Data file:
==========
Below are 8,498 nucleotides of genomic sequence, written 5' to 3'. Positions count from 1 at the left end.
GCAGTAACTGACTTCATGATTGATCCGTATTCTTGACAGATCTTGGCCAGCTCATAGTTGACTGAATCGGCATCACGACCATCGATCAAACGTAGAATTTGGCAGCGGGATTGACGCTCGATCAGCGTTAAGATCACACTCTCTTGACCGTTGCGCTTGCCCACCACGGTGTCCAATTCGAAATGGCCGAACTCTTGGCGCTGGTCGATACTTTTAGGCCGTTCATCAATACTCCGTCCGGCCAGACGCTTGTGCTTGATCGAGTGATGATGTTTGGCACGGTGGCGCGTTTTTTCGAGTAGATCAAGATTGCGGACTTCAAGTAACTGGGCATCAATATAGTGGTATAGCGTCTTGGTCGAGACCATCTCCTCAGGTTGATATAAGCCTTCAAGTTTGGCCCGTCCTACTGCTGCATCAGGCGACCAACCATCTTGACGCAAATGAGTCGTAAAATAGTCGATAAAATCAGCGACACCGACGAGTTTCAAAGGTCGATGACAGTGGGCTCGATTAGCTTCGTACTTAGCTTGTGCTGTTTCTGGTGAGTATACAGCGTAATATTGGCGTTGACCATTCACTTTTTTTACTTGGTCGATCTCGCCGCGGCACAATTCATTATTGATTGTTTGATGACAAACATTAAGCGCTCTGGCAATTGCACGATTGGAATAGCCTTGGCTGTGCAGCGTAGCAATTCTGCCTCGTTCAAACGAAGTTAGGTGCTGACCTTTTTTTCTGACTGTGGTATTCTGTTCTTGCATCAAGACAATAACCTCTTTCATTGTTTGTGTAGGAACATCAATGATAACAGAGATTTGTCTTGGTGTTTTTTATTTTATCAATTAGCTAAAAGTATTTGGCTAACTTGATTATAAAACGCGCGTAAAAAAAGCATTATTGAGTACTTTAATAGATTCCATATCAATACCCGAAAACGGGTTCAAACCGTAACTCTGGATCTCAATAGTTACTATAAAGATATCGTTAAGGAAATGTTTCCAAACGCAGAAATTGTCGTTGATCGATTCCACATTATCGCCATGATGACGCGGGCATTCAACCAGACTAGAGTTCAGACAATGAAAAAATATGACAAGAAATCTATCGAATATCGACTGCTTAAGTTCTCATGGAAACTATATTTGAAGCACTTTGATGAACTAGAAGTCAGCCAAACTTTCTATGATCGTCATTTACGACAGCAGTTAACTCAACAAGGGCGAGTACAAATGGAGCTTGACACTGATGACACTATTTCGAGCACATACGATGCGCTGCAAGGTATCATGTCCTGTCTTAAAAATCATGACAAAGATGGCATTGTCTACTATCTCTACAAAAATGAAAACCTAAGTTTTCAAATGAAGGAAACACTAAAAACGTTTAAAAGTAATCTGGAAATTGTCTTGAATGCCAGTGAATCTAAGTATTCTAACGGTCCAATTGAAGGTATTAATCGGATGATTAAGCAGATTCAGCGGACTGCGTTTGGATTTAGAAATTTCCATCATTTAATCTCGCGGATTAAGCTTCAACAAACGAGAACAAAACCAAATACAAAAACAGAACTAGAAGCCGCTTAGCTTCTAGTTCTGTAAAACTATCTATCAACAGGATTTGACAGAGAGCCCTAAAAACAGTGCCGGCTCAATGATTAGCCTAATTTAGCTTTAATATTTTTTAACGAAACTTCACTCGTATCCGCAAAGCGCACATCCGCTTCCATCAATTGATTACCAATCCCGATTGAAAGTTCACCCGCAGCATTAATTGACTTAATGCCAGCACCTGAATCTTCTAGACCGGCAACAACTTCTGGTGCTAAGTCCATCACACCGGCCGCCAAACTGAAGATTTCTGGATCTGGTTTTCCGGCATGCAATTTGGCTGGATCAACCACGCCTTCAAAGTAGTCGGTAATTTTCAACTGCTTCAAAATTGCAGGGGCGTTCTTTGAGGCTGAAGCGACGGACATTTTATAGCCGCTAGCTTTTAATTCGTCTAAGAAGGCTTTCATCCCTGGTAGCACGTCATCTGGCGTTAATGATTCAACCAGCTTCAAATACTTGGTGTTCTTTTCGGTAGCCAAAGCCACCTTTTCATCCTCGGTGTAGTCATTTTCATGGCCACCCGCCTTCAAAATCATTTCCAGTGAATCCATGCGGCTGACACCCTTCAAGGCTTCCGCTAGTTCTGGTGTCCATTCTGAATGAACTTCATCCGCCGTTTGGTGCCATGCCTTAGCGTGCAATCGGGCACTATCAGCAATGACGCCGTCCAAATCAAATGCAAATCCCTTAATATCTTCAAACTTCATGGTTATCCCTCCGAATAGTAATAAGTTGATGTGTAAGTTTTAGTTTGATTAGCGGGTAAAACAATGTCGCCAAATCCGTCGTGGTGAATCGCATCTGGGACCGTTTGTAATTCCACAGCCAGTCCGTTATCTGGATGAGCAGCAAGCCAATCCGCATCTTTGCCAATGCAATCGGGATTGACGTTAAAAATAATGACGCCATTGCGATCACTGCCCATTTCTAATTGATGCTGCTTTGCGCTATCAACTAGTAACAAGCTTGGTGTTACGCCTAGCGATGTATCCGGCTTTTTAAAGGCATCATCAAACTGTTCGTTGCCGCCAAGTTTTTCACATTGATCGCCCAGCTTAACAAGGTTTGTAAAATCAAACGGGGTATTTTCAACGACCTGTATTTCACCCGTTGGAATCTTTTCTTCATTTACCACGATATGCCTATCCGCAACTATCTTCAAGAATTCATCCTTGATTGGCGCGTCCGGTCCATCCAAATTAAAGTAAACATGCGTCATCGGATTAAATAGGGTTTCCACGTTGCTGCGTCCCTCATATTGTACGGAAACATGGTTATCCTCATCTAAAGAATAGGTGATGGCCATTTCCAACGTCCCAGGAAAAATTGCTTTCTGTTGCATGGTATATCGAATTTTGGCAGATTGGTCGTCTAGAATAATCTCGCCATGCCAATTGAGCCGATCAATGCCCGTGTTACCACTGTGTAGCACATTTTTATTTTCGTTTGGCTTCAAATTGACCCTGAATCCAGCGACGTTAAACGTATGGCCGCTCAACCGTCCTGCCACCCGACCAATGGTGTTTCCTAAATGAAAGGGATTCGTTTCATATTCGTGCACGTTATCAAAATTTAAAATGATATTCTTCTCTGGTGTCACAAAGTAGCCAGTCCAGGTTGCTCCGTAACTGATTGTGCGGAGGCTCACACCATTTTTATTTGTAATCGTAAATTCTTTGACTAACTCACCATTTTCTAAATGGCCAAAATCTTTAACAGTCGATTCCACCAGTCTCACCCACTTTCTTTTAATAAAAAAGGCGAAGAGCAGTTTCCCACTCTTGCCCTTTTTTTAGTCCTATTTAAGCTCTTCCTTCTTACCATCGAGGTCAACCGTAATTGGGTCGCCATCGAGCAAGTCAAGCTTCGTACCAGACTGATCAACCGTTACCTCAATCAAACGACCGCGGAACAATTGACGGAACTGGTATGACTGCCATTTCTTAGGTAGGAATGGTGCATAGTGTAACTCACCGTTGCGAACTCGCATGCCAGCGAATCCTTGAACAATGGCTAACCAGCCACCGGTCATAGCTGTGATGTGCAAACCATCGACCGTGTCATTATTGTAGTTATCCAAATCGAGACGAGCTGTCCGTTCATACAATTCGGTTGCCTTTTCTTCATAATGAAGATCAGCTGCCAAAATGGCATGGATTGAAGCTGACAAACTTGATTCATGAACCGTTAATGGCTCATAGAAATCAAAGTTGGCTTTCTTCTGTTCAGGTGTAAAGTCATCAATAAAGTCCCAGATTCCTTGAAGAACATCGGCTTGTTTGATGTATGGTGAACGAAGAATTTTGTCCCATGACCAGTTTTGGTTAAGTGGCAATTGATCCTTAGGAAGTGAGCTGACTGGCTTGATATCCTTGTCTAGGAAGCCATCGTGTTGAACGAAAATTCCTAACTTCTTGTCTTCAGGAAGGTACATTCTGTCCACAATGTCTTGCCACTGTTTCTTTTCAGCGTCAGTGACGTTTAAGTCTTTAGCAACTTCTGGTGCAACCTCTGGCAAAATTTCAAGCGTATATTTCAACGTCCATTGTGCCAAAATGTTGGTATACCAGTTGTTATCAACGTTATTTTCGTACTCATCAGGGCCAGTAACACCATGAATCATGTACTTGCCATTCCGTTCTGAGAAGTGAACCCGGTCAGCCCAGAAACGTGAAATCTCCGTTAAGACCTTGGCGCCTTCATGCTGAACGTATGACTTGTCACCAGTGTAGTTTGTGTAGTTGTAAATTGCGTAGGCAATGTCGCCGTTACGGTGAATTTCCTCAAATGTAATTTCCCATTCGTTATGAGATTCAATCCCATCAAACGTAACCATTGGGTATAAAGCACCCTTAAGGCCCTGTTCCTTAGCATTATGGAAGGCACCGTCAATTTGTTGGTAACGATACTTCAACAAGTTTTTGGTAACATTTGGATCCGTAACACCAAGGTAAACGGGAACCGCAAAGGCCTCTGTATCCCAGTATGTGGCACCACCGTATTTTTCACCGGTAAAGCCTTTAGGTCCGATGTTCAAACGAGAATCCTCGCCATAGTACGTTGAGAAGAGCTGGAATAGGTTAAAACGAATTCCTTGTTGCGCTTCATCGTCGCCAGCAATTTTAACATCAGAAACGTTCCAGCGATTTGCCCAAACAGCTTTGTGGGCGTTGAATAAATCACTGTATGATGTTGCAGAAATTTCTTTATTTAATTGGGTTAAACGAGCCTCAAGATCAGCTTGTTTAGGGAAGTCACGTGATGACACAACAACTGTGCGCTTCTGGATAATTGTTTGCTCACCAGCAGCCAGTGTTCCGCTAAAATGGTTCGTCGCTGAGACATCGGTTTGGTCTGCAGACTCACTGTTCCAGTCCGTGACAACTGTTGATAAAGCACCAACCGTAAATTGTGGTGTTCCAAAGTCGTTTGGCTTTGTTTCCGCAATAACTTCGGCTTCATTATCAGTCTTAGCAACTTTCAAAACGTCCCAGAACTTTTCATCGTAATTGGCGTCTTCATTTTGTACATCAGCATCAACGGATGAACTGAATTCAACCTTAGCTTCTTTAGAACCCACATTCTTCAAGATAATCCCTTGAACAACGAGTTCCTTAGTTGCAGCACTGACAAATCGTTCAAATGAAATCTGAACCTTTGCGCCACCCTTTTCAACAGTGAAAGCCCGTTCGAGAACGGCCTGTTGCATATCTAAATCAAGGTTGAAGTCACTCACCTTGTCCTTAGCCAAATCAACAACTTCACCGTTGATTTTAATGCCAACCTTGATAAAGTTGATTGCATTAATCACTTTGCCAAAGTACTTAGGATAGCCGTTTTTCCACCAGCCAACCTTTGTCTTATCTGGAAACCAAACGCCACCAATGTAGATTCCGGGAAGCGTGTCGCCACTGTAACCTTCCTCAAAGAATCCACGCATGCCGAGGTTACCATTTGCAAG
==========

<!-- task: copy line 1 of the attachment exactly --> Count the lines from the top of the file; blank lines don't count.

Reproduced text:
Below are 8,498 nucleotides of genomic sequence, written 5' to 3'. Positions count from 1 at the left end.